Seasoning Cast Iron:
Cast Iron is the bulldog of the kitchen. It fries, it bakes, it grills, it braises and it just plain lasts. It cooks in the home on the stove, over a fire while camping, on a grill when entertaining in the back yard or atop a gas cooker. It is the original non-stick cookware and it is such a righteous thermal conductor that it out-cooks most high end cookware in the area of even slow heat. There are typically no hot spots as it conducts heat like a 1970’s Cadillac Eldorado eats the road. Slowly, completely and with style.
That is not to say that it is without problems. If left untended or cared for improperly, it will bite you. It will turn into a sticking, complaining and often rusting angry kitchen accessory. So how do you care for it?
We have covered how to clean Cast Iron (and steel) cookware and de-rust it with either Electrolysis or Vinegar. In each case the Cast Iron (or any metal really) is left pretty naked and if you intend to use it, it has to be seasoned. In the case of other metal, you need to paint it or otherwise refinish it in some way.
Now there is a metric ton of stuff on-line about how to season cast iron. Most of it is on target and I have tried a number of methods. The truth is you can’t actually season cast iron. Seasoning is the process of building up a layer of thick polymerized fat over years of use. You can’t do that overnight.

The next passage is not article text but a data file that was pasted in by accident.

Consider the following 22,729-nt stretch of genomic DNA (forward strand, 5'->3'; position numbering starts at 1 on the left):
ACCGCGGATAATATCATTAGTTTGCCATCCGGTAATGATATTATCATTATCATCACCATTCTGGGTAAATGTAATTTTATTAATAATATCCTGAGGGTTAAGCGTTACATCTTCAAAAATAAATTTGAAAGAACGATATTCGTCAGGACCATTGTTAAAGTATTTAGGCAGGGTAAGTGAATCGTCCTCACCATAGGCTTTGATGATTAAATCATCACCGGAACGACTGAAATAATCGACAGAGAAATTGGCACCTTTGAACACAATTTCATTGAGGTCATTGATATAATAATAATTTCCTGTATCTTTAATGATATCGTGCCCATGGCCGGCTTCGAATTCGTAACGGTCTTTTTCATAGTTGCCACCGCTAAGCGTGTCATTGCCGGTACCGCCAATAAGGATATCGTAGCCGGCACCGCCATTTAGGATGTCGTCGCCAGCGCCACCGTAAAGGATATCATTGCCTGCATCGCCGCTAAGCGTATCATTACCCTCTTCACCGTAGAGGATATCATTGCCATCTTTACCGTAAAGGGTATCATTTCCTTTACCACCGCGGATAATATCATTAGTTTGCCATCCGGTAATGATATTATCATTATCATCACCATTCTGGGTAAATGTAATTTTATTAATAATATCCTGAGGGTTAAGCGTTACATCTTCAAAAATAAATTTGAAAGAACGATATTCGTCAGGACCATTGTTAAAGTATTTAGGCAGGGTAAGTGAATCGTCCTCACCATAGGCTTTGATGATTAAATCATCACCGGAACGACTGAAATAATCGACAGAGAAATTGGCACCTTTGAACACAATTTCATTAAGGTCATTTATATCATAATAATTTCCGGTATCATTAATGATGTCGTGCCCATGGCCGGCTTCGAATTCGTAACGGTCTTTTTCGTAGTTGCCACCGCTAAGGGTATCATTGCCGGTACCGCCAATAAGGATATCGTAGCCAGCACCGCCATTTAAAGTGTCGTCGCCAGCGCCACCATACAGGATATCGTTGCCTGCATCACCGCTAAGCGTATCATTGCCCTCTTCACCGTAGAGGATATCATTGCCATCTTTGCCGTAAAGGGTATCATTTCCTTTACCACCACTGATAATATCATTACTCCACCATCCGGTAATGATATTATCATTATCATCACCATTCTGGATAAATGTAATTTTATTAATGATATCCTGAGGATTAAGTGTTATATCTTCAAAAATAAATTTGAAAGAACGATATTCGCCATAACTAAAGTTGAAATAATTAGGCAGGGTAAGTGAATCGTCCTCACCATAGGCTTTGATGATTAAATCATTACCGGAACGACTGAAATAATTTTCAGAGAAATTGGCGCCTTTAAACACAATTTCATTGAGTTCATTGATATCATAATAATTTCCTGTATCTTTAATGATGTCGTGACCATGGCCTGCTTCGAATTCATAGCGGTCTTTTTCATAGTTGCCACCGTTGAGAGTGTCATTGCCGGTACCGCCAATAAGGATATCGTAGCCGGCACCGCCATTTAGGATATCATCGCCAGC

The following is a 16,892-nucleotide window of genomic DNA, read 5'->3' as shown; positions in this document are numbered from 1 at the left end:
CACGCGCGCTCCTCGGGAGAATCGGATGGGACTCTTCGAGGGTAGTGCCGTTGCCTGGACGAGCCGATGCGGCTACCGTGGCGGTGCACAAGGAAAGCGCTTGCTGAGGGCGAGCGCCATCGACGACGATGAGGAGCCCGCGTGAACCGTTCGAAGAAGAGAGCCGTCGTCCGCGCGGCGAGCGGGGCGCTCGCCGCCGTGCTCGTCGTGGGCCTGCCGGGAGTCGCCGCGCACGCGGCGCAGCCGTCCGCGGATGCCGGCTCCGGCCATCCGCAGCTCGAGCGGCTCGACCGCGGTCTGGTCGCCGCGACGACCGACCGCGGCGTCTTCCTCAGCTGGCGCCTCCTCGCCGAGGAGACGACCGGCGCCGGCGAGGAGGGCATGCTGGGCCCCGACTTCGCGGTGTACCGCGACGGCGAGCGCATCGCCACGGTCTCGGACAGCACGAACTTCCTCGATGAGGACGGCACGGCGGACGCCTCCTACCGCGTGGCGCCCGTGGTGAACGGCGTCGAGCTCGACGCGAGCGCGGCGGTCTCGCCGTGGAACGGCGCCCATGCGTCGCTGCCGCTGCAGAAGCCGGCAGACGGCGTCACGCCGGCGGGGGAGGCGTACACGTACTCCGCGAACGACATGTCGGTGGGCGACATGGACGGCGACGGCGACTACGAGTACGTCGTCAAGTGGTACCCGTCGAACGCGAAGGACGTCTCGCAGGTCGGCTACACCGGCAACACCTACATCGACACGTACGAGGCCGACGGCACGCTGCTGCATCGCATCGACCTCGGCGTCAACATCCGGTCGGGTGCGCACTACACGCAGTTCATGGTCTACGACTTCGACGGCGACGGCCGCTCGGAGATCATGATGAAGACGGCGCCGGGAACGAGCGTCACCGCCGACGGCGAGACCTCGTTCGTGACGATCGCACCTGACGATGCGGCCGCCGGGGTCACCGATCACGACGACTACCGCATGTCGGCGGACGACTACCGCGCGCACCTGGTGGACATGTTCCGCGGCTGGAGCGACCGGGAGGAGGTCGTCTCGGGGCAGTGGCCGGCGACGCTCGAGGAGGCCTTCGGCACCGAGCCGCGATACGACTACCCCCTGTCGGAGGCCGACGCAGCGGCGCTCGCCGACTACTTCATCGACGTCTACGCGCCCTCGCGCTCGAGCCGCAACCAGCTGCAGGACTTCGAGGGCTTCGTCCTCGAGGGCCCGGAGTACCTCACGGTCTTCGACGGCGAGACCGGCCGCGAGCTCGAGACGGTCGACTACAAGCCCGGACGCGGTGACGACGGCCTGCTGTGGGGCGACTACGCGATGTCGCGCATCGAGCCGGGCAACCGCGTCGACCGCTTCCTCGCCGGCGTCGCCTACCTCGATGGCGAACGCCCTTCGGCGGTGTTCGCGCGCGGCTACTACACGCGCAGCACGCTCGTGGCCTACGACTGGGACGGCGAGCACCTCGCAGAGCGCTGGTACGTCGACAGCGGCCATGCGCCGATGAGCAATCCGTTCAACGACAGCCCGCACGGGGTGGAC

What you can do is jump start the seasoning process so that a piece of cookware will have a good chance of taking on that life long service that cast iron is known for. To jump start the process you are going to put a thin layer of fat on the cookware in question and burn it. That is pretty simple. How you do it is what gets results that are either good or mediocre.
Choice of Fat:
The first item to get out of the gate is what fat/oil to use. Many people swear by many different products. Some use Crisco, some lard and Sheryl Canter recommends Flaxseed oil. If you look at the various recommendations you start to realize that what makes a good seasoning oil is an oil that burns easily and gets hard. What distinguishes the way different oils burn and polymerize?